DiDi tells GoGo that one of the thieves was saved while the other was damned. He is convinced of the four gospels, only one mentions this. While it is true only Luke mentions any detail about the exchange between Christ and the thieves, the other three gospels do mention the thieves, and not one of them say that the thieves abused Christ as DiDi insisted. Also, only two of the authors of the gospels were disciples of Christ. Mark and Luke were companions of the apostle Paul. The attempt to contradict the scripture, which is believed to be the inspired word of God, or to misremember them is a common occurrence in attempting to prove their illegitimacy and thereby God’s illegitimacy.

Perhaps the biggest obstacle to being reconciled to God is the lack of faith in God’s existence. Fredrick Nietzsche pronounced the death of God in the late 1800’s in his book, Thus Spoke Zarathustra, ‘Whither is God…Whither are we moving? Away from all suns? Are we not plunging continually? Backward, sideward, forward, in all directions? Is there still any up or down? Are we not straying as through an infinite nothing?’ (Soccio, 527). This idea of chaos without the anchor of religion is seen in the stage directions as the characters move in all directions and in the character of Lucky who must stop, go, turn, backward, etc. The news of Godot’s delay (God’s death) has not yet reached DiDi and GoGo however. Conflicted between resisting the urge to leave (kill Godot in a manner) and killing himself, Didi insists on waiting in a perpetual purgatory of sorts. There is still a small hope that Godot will come (God lives) but the seeds of Nietzsche’s brand of philosophy (God is dead) born out of man’s scientific revelations is fighting to take root.


By the end of the play, no conclusion has arrived. The end is as the beginning. DiDi and GoGo are discussing the tree and whether or not to hang themselves. In Beckett’s day new technologies, home improvements, and luxuries were competing with the trauma from two world wars and the anxiety of communist threats. In the modern world, incredible scientific discoveries such as the ability to grow human life from a petri dish for those who want children but cannot have them is juxtaposed against the ability to destroy human life within the womb of those people who can have children but don’t want them. The same irony and conflict that Beckett faced is the same irony people face today and it is indeed horrifyingly absurd. Though the feeling of meaninglessness and futility remains in the play as it does in life, there is a difference: the tree that was dead at the beginning of the play has five leaves at the end. There is life still in the barren land. This life does not come from science and it does not come from modern man’s newfound liberation from religion, nor does it come from the self.  It comes from faith. Though the reconciliation of man to God does not come to fruition in Waiting for Godot, faith still remains.


Works Cited

Kierkegaard, Soren. Purity of Heart is to Will One Thing. Watchmaker Publishing. Trans. Douglas V. Steere. 2013.

Leone, George. Kierkegaard’s Existentialism: The Theological Self and the Existential Self. Bloomington: iUniverse LLC. 2014. Print.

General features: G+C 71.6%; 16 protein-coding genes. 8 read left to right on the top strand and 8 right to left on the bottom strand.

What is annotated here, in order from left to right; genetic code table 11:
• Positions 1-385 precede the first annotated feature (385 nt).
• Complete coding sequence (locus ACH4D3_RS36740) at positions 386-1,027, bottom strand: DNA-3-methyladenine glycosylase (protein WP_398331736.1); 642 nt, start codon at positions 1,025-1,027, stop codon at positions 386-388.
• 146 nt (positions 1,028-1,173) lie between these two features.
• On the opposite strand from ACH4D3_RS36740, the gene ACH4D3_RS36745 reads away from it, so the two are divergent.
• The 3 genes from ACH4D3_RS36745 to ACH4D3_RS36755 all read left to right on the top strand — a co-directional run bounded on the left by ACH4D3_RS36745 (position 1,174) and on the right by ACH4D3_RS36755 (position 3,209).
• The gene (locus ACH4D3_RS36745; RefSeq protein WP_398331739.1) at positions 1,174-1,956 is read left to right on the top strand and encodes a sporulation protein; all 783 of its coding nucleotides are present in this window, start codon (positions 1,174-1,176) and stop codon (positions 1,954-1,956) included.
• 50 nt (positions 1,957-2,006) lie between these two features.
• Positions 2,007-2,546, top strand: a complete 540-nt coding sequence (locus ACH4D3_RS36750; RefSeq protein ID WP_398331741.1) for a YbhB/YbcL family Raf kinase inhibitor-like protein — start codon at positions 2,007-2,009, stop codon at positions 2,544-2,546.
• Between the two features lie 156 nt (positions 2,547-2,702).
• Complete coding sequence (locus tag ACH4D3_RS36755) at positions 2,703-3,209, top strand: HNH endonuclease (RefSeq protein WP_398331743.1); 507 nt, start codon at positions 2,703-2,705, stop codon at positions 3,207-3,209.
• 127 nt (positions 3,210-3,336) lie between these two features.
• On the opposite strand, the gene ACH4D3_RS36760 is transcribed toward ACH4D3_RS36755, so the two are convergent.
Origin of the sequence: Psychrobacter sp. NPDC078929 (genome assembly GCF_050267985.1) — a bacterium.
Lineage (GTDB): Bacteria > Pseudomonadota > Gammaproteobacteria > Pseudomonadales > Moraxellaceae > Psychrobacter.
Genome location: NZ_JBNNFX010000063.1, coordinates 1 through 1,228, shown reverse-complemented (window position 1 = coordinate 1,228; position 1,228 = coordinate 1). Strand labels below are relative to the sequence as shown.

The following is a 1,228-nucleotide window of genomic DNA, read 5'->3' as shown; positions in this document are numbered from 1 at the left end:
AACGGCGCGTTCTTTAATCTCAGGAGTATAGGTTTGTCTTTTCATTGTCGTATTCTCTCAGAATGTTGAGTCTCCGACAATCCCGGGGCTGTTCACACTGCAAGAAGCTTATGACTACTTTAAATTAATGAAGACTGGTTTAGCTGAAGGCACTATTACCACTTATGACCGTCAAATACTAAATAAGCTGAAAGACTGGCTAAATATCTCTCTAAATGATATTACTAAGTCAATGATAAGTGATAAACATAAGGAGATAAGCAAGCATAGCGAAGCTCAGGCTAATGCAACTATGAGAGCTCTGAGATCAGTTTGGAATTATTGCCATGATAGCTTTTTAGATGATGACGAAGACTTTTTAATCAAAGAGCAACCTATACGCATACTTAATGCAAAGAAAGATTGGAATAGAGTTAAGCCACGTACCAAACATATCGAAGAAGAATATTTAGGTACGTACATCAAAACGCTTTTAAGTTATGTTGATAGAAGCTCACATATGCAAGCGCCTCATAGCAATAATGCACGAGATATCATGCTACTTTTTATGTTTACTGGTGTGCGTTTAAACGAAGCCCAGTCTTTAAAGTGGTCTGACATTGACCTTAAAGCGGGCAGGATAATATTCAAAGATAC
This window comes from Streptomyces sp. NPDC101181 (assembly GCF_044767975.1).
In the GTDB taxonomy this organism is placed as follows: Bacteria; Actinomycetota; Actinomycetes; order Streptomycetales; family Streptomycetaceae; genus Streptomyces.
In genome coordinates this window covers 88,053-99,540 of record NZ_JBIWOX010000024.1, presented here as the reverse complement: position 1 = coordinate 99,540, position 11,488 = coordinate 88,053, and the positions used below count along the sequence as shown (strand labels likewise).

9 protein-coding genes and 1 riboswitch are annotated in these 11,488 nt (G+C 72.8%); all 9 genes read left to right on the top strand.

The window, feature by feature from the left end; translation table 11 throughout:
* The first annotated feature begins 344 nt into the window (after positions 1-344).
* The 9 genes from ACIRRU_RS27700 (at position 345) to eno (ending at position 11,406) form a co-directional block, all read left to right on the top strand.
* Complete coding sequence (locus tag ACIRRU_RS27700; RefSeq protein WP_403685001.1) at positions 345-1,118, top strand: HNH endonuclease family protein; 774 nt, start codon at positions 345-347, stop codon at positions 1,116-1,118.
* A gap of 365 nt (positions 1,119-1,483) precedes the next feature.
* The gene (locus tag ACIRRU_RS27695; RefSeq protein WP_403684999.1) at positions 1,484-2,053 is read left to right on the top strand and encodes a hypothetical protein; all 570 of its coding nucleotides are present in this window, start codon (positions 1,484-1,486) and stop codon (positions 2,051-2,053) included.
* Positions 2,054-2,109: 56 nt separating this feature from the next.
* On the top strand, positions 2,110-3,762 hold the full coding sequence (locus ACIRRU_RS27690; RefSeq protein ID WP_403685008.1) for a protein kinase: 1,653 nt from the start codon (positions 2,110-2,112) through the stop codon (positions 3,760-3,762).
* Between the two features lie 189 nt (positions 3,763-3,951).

Proverbs. Life Application Study Bible NIV. Grand Rapids: Zondervan, 2005. Print.

Soccio, Douglas. Archetypes of Wisdom: An Introduction to Philosophy. 3rd ed. Belmont: Wadsworth Publishing Company. 1998. Print.


Jekyll Gives Birth to Prufrock

Robert Louis Stevenson first published his short novel, The Strange Case of Dr. Jekyll and Mr. Hyde, in the year 1885. Technically, Stevenson is considered part of the Victorian Era, the period of time between Romanticism and Modernism when Queen Victoria ruled England, a time in which the idea of propriety, manners, and position were increasingly important. However, “Victorian writing saw the seeds of rebellion against such idealized notions and stereotypical codes of conduct” (Kirschen). The seeds of rebellion, which made fertile the ground for the following modernist movement, came in the form of Robert Louis Stevenson’s The Strange Case of Dr. Jekyll and Mr. Hyde. If there is any doubt of Stevenson’s modernist inclinations, one only needs to compare Jekyll with the foremost representation of the modernist movement – T.S. Eliot’s “The Love Song of J. Alfred Prufrock.” The similarity in description, setting, and character between the two leave no doubt Stevenson was a modernist before his time.

One of the most striking similarities between Jekyll and “Prufrock” is in the description. Industry, which began in earnest in the eighteenth century with inventions such as the steam engine and the Spinning Ginny, continued with a fury, changing the landscape of England. Farming communities gave way to urban communities as people flocked to the city to become laborers. “Mid-Victorian prosperity carried grim phenomena in its wake: there were bleak, sooty landscapes; exploited workers; crass materialism was rampant; and philistinism seemed to be the new buzzword which captured the essence of all this ‘progress’” (Kreis). One visual aide used in both Jekyll and Prufrock, which encapsulates this picture of industry, is the imagery of fog. There are multiple definitions for the word fog. Physically it is condensed water vapor lying low to the ground, an obscuring cloud of atmospheric dust or smoke, or a haze which conceals. There is also a mental reference as well in “a state of mental vagueness or bewilderment” (Meriam). Both Stevenson and Eliot use fog not only to describe the environmental consequences of industry but the mental distress it was beginning to have on man as well.